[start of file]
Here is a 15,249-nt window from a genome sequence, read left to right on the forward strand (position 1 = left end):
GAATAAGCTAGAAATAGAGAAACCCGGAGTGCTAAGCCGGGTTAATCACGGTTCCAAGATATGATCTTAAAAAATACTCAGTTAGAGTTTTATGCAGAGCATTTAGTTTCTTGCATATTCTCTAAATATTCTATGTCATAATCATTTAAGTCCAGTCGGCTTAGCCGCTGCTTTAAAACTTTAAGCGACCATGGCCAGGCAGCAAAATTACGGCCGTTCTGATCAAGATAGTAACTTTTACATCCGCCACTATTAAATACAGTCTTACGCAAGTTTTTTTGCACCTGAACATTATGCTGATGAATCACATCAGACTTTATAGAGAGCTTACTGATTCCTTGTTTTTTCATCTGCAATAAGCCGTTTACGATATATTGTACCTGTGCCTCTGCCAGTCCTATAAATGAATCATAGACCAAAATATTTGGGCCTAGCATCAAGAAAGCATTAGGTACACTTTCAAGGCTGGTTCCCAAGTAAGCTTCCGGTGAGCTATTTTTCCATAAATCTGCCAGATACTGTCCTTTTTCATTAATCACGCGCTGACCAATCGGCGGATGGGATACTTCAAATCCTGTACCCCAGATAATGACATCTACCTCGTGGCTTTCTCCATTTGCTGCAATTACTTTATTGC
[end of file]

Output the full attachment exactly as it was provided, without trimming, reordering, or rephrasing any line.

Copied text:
Here is a 15,249-nt window from a genome sequence, read left to right on the forward strand (position 1 = left end):
GAATAAGCTAGAAATAGAGAAACCCGGAGTGCTAAGCCGGGTTAATCACGGTTCCAAGATATGATCTTAAAAAATACTCAGTTAGAGTTTTATGCAGAGCATTTAGTTTCTTGCATATTCTCTAAATATTCTATGTCATAATCATTTAAGTCCAGTCGGCTTAGCCGCTGCTTTAAAACTTTAAGCGACCATGGCCAGGCAGCAAAATTACGGCCGTTCTGATCAAGATAGTAACTTTTACATCCGCCACTATTAAATACAGTCTTACGCAAGTTTTTTTGCACCTGAACATTATGCTGATGAATCACATCAGACTTTATAGAGAGCTTACTGATTCCTTGTTTTTTCATCTGCAATAAGCCGTTTACGATATATTGTACCTGTGCCTCTGCCAGTCCTATAAATGAATCATAGACCAAAATATTTGGGCCTAGCATCAAGAAAGCATTAGGTACACTTTCAAGGCTGGTTCCCAAGTAAGCTTCCGGTGAGCTATTTTTCCATAAATCTGCCAGATACTGTCCTTTTTCATTAATCACGCGCTGACCAATCGGCGGATGGGATACTTCAAATCCTGTACCCCAGATAATGACATCTACCTCGTGGCTTTCTCCATTTGCTGCAATTACTTTATTGC